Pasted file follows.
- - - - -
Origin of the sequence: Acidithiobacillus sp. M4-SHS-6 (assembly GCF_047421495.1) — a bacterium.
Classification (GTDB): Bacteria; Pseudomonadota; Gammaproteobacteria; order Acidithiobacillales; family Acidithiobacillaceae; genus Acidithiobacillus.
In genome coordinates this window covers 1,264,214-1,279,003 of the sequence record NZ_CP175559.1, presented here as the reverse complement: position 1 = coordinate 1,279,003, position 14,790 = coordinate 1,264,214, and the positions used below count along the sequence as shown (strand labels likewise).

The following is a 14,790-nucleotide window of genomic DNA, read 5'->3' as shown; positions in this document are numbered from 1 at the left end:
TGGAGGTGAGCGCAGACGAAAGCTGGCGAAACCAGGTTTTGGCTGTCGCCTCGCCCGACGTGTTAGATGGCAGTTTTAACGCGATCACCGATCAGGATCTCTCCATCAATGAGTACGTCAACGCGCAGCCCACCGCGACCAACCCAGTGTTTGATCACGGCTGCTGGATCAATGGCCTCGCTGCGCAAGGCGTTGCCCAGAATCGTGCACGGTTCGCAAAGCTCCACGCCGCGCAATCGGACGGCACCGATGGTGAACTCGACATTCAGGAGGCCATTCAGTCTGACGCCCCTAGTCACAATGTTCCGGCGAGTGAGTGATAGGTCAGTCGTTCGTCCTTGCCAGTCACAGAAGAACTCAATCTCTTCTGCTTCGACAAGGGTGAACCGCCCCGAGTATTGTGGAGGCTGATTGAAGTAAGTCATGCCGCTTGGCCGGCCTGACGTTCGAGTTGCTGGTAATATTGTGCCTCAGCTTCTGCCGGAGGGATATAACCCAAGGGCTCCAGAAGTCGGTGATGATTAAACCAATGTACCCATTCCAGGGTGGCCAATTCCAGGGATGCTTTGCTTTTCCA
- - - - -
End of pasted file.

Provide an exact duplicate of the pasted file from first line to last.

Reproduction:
Origin of the sequence: Acidithiobacillus sp. M4-SHS-6 (assembly GCF_047421495.1) — a bacterium.
Classification (GTDB): Bacteria; Pseudomonadota; Gammaproteobacteria; order Acidithiobacillales; family Acidithiobacillaceae; genus Acidithiobacillus.
In genome coordinates this window covers 1,264,214-1,279,003 of the sequence record NZ_CP175559.1, presented here as the reverse complement: position 1 = coordinate 1,279,003, position 14,790 = coordinate 1,264,214, and the positions used below count along the sequence as shown (strand labels likewise).

The following is a 14,790-nucleotide window of genomic DNA, read 5'->3' as shown; positions in this document are numbered from 1 at the left end:
TGGAGGTGAGCGCAGACGAAAGCTGGCGAAACCAGGTTTTGGCTGTCGCCTCGCCCGACGTGTTAGATGGCAGTTTTAACGCGATCACCGATCAGGATCTCTCCATCAATGAGTACGTCAACGCGCAGCCCACCGCGACCAACCCAGTGTTTGATCACGGCTGCTGGATCAATGGCCTCGCTGCGCAAGGCGTTGCCCAGAATCGTGCACGGTTCGCAAAGCTCCACGCCGCGCAATCGGACGGCACCGATGGTGAACTCGACATTCAGGAGGCCATTCAGTCTGACGCCCCTAGTCACAATGTTCCGGCGAGTGAGTGATAGGTCAGTCGTTCGTCCTTGCCAGTCACAGAAGAACTCAATCTCTTCTGCTTCGACAAGGGTGAACCGCCCCGAGTATTGTGGAGGCTGATTGAAGTAAGTCATGCCGCTTGGCCGGCCTGACGTTCGAGTTGCTGGTAATATTGTGCCTCAGCTTCTGCCGGAGGGATATAACCCAAGGGCTCCAGAAGTCGGTGATGATTAAACCAATGTACCCATTCCAGGGTGGCCAATTCCAGGGATGCTTTGCTTTTCCA